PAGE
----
“Letter Composed During a Lull in the Fighting,” the poem that gave the collection its name, is one of the poems that deals more directly with combat. Like the collection as a whole, the poem grapples with the difficulties of communication.

    Listen to Kevin Powers read “Letter Composed During a Lull in the Fighting,” from his new collection of the same name.

    Letter Composed During a Lull in the Fighting

    I tell her I love her like not killing
    or ten minutes of sleep
    beneath the low rooftop wall
    on which my rifle rests.

    I tell her in a letter that will stink,
    when she opens it,
    of bolt oil and burned powder
    and the things it says.

    I tell her how Pvt. Bartle says, offhand,
    that war is just us
    making little pieces of metal
    pass through each other.

    Power wrote each poem to stand alone, but he hopes that there is an organic connection between the poems in the book, especially expressed through the order in which they appear.

    In the title poem, Powers explores death or injury by violence, but the book’s examination evolves.

    “The natural progression is to reflect on the nature of death as it presents itself in everybody’s life and also thinking about who we are is a product of where we’re from, and not just where we are from in terms of geography, but also in terms of who we come from, from our families, and those kind of influences.”

    While this collection is Power’s debut, the writer says he’s loved poetry from the moment he remembers first reading a poem.

    “I think there are people who love poetry who just don’t know it yet. And so I’m hoping maybe, even if it’s not mine — obviously I’m hoping they like mine — but even if it leads somebody to take a look at something they might not have otherwise, I find that incredibly exciting and rewarding,” said Powers.

    “It’s great that if nothing else, I’ll have some opportunities to just be an advocate for poetry as a form.”

    “Letter Composed During a Lull in the Fighting” was excerpted from the book “Letter Composed During a Lull in the Fighting” by Kevin Powers. Copyright © 2014 by Kevin Powers. Reprinted with permission of Little, Brown and Company.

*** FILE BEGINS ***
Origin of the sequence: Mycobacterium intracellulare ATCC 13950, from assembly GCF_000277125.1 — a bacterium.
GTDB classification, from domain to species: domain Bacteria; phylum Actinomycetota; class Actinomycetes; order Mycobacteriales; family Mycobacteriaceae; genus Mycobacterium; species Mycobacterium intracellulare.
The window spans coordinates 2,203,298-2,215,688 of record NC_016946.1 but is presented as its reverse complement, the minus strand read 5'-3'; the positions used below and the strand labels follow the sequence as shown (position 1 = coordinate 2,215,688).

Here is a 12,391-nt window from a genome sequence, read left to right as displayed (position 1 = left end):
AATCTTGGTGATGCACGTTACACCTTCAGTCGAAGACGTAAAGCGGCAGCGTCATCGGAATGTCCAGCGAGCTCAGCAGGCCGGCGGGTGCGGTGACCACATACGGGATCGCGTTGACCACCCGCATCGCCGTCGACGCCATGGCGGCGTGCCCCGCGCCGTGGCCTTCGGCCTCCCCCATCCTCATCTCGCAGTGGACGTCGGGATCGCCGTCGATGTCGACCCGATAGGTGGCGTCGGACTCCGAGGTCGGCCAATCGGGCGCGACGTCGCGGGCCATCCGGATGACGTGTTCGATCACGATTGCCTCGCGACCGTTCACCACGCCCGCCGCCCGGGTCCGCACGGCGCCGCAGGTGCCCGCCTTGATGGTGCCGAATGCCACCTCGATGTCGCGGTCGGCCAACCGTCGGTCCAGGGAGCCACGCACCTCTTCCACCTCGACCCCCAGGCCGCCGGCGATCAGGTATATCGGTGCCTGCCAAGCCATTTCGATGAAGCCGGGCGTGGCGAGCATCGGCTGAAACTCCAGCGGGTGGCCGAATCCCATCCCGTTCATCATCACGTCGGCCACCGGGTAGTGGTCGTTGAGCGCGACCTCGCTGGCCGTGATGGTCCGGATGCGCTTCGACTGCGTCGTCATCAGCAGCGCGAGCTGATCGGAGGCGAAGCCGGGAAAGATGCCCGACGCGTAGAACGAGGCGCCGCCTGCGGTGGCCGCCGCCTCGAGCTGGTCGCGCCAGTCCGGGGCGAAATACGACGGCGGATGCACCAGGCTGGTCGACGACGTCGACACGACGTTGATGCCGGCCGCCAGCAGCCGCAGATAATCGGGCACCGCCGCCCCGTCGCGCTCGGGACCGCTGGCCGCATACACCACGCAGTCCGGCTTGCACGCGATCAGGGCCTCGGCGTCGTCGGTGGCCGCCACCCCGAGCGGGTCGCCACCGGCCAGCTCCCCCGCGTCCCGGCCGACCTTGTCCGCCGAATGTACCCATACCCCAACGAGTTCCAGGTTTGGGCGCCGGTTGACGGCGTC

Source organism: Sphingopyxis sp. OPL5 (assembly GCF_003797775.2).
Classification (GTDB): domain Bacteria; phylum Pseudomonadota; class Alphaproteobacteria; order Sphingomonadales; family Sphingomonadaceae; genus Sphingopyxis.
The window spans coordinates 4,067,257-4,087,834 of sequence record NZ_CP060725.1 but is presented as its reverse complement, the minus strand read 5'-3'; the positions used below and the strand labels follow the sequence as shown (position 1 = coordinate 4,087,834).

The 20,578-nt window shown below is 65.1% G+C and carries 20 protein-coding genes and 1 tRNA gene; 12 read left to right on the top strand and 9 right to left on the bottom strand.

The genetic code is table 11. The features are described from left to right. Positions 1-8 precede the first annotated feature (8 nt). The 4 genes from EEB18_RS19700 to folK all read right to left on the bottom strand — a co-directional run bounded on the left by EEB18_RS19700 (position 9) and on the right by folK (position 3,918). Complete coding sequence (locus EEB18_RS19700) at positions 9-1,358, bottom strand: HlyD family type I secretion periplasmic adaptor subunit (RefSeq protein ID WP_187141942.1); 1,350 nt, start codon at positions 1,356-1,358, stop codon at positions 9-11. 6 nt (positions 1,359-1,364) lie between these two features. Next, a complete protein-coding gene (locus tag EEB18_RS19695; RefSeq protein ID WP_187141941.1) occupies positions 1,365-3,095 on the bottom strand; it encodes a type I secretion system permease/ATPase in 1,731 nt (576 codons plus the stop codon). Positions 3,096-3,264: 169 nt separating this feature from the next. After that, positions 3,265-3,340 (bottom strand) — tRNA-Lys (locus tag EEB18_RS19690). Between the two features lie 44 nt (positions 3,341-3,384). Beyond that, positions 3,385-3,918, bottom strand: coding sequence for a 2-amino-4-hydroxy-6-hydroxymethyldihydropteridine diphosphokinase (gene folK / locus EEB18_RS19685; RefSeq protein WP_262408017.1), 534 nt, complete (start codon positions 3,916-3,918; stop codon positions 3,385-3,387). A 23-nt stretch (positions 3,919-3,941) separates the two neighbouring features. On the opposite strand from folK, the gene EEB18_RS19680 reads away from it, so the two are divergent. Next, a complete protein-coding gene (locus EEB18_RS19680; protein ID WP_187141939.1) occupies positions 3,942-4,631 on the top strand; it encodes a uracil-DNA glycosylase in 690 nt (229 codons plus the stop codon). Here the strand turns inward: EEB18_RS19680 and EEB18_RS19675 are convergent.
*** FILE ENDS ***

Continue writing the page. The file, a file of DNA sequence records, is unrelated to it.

The post Weekly Poem: Kevin Powers approaches war with ‘unadorned honesty’ appeared first on PBS NewsHour.

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    Photo by Joe Raedle/Getty Images

    Photo by Joe Raedle/Getty Images

    Target’s stock fell about 3 percent Monday after news its president and CEO Gregg Steinhafel had stepped down.

    Steinhafel’s resignation comes five months after a massive holiday-season data breach that resulted in stolen credit and debit card information from about 40 million customers.

    Steinhafel had been with Target for 35 years and became CEO in 2008.

    “The last several months have tested Target in unprecedented ways,” Steinhafel, who also gave up his position on the company’s board of directors, wrote in his resignation letter. “From the beginning, I have been committed to ensuring Target emerges from the data breach a better company, more focused than ever on delivering for our guests … With several key milestones behind us, now is the right time for new leadership at Target.”

    The letter said Steinhafel’s resignation came after “discussions” with the board.

    According to the Associated Press, the company’s sales, profit, and stock price have all taken hits since it disclosed the breach.

    Chief Financial Officer John Mulligan will serve as interim president and CEO of the Minneapolis-based Target. A company spokeswoman declined to give specifics on how the resignation decision was reached.